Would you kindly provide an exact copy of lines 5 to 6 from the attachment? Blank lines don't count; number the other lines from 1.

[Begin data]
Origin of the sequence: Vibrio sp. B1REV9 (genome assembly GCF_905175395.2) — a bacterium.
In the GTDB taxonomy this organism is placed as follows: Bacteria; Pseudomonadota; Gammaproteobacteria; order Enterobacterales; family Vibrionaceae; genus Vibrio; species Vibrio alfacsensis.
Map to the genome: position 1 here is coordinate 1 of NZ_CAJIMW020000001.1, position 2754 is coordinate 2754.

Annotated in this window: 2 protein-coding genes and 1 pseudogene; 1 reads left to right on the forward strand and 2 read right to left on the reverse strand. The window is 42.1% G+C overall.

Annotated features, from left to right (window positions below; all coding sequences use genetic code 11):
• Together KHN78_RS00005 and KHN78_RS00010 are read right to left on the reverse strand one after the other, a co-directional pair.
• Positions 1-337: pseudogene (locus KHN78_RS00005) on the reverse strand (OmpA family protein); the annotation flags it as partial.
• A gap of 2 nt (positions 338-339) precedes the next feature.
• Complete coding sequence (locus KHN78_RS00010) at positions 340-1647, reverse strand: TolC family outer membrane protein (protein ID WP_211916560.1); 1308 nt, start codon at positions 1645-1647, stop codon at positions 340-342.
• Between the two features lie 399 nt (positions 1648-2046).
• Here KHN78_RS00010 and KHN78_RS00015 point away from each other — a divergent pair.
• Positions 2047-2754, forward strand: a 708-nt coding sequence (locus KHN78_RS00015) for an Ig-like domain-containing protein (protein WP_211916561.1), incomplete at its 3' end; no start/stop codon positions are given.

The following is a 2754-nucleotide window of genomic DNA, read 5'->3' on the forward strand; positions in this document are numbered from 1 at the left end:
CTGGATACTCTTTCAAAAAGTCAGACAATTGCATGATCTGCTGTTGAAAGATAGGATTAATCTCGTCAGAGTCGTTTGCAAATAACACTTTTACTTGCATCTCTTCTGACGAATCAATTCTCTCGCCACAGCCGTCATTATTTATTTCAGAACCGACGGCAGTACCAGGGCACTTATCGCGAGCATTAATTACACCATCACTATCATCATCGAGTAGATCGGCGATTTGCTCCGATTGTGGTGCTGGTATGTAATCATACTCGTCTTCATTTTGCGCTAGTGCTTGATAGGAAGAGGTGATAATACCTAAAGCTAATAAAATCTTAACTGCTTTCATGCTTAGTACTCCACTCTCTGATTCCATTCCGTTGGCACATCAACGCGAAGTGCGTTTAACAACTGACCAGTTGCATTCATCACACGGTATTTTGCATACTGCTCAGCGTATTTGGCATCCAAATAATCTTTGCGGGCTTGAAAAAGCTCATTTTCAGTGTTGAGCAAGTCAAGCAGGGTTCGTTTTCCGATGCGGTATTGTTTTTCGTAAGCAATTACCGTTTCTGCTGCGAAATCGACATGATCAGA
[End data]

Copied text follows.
Annotated features, from left to right (window positions below; all coding sequences use genetic code 11):
• Together KHN78_RS00005 and KHN78_RS00010 are read right to left on the reverse strand one after the other, a co-directional pair.